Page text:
Boomers Went To Summer Movies

At this time of year, we were most likely out of school for the summer. (Feel free to play the Alice Cooper song for inspiration if you so desire). If we were of high school or college age, on hot days and nights, like a good portion of the country is now experiencing, we went to the movies. It was more than entertainment — it was our cooling station at a time when not everyone had home air conditioning, like Mister B’s family.

So, the question arose in Mister Boomer’s mind of what it was that we were going to see at the movies fifty years ago. Here are some summer movies from 1971 that may have been on boomers’ lists:

Carnal Knowledge
Mister Boomer didn’t see this one, but his aunt did. The family story for years to come was about how she totally misunderstood the title. “I went to see Cardinal Knowledge,” she said, “because I thought it was a movie about the pope.” This very adult film was hardly about the pope, but rather it follows two men who met in college and became friends, and their intertwined relationships with women over the span of a couple of decades. This Mike Nichols film starred Jack Nicholson, Ann-Margret, Art Garfunkel and Candice Bergen, among others.

They Might Be Giants
Starring George C. Scott and Joanne Woodward, Scott’s character Justin Playfair imagines himself to be Sherlock Holmes after the traumatic death of his wife. When Playfair’s brother (Lester Rawlins) tries to get him placed in a mental institution for observation, psychiatrist Dr. Mildred Watson, played by Joanne Woodward, takes an interest in his case. Once Playfair learns her name, he accepts her as his Dr. Watson in pursuit of his archenemy, Professor Moriarity. Mister Boomer remembers seeing this one on TV but not at the movies.

The Anderson Tapes
A Sydney Lumet film starring Sean Connery as a safe cracker ex-con, it was about a complicated robbery of an entire building of upscale residences. The caper is flawed from the beginning and ends with tragic consequences. The film also stared Dyan Cannon, Alan King and Martin Balsam, and it was the film debut of Christopher Walken. Music was by Quincy Jones. Somehow, Mister Boomer missed this one altogether.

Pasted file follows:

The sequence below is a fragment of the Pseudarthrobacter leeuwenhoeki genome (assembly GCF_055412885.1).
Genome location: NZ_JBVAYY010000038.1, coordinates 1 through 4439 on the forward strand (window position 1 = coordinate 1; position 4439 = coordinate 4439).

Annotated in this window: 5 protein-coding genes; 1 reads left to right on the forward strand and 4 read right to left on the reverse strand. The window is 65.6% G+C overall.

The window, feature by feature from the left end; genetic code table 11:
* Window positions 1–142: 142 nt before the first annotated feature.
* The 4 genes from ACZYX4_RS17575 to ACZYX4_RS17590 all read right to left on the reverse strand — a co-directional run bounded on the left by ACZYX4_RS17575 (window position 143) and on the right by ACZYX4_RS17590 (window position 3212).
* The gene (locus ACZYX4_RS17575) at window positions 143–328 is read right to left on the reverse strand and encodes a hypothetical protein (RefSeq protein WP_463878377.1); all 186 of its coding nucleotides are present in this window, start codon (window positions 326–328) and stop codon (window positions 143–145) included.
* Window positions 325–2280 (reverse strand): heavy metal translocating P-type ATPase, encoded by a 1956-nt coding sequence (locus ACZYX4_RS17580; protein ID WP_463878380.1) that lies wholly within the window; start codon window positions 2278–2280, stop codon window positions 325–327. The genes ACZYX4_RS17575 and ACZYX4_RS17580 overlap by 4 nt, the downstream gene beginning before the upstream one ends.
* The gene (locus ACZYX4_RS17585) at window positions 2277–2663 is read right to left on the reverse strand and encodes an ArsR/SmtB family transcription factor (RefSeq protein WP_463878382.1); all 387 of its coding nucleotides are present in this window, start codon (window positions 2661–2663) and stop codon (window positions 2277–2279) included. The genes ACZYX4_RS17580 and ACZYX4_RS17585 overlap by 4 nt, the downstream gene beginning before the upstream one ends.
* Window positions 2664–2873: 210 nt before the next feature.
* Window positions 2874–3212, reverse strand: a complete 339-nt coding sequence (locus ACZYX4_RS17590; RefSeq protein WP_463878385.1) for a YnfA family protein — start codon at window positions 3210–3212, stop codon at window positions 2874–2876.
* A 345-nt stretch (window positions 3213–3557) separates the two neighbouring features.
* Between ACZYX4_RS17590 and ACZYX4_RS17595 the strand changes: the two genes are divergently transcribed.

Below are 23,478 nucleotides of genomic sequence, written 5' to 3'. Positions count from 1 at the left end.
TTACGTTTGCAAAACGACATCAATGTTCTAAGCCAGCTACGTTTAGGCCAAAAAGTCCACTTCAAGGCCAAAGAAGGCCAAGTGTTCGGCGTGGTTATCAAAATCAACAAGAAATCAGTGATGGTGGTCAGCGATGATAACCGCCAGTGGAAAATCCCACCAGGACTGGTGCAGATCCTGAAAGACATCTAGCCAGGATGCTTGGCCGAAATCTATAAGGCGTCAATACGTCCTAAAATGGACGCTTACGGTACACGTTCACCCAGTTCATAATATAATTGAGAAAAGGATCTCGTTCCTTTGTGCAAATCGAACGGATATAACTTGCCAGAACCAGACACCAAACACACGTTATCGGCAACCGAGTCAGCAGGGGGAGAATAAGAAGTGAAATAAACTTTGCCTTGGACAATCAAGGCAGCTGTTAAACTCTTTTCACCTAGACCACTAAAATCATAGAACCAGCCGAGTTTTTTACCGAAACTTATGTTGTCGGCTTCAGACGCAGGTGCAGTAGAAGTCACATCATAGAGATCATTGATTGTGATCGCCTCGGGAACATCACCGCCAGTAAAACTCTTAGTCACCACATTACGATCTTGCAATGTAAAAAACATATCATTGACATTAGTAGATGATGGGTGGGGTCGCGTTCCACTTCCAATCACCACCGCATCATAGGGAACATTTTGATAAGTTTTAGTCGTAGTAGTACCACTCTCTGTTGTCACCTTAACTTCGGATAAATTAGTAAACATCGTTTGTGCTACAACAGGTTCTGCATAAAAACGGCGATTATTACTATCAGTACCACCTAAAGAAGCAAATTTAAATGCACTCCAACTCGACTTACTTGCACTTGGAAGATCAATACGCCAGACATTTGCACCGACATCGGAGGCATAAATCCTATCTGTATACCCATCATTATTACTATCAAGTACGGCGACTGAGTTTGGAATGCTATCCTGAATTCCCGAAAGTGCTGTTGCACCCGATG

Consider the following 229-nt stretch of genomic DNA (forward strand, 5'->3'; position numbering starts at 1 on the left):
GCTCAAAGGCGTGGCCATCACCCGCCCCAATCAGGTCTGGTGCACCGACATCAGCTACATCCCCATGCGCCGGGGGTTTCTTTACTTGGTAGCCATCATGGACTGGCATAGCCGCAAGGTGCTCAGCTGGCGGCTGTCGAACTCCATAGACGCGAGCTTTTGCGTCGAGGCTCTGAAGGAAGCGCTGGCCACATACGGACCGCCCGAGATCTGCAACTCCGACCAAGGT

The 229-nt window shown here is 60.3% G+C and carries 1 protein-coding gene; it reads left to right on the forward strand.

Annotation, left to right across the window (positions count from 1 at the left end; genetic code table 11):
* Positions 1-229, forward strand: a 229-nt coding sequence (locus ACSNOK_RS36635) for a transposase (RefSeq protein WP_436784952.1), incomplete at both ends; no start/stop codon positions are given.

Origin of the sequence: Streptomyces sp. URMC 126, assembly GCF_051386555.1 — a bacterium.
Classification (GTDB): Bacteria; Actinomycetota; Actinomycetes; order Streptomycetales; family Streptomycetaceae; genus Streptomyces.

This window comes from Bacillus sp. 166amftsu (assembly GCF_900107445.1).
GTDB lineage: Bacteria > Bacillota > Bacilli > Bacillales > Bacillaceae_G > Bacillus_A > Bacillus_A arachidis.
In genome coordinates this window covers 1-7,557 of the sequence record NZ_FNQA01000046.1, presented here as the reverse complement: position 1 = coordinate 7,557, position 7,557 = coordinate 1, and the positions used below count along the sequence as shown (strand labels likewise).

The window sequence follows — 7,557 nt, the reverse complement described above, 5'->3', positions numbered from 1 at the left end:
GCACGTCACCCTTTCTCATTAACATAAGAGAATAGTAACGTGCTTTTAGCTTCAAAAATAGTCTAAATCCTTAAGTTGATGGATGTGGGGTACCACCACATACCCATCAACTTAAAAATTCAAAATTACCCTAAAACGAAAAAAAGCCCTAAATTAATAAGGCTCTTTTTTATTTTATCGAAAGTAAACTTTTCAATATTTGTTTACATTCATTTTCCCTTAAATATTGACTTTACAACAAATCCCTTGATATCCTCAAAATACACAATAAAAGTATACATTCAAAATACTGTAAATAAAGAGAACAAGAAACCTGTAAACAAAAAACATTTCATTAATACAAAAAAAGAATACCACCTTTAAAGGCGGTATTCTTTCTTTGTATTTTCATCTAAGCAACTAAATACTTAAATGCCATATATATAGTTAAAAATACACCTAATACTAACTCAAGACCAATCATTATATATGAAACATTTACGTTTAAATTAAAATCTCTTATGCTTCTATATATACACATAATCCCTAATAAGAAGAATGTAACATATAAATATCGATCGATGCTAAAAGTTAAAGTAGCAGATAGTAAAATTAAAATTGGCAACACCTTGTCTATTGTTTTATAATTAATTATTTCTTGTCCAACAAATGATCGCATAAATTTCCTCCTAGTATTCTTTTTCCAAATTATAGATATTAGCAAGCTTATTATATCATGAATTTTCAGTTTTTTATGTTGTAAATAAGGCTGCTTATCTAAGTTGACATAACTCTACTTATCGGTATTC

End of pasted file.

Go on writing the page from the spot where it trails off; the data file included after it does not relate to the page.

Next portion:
The Panic In Needle Park
The title refers to a park so named for the drug sale and use in its confines. This is one of those 1970s downer films about drug use and its affect on people and their relationships. The film starred Al Pacino. Again, not the type of film Mister B would go out of his way to see.

Le Mans
A film about a Le Mans race car driver played by Steve McQueen, this was a movie Mister B went to see. He was a big fan of McQueen’s movies. The film used actual footage of the 1970 Le Mans race. Michel Legrand did the music for this film, and also The Thomas Crown Affair (1968), another of McQueen’s films.

McCabe & Mrs. Miller
A Robert Altman film starring Warren Beatty and Julie Christie, it follows the exploits of gambler John McCabe (Beatty), who ends up in a small mining town, only to find himself in a position to create and profit from a brothel. Prostitute Constance Miller (Christie) becomes his manager and ultimately, his romantic partner.

Klute
Jane Fonda starred as Bree Daniels, an actress/model who turns to prostitution to pay the bills. Donald Sutherland plays detective John Klute, investigating a case that encompasses a former client of Bree. The two become romantically involved in the process.

A good many of the films of the summer of 1971, as can be seen, clearly portray adult themes. Of course, there were more: Sunday, Bloody Sunday was released that July, starring Glenda Jackson and Peter Finch; Murders in the Rue Morgue starred Jason Robards, a film loosely based on the poem by Edgar Alan Poe; The Omega Man, a post-apocalyptic film starring Charlton Heston was released that August; and a host of others.

Mister Boomer worked through the summer of 1971 in an effort to save money for college, so didn’t see many movies that year. How about you, boomers? What movies from the summer of 1971 are memorable for you?

 

Boomers Called Long Distance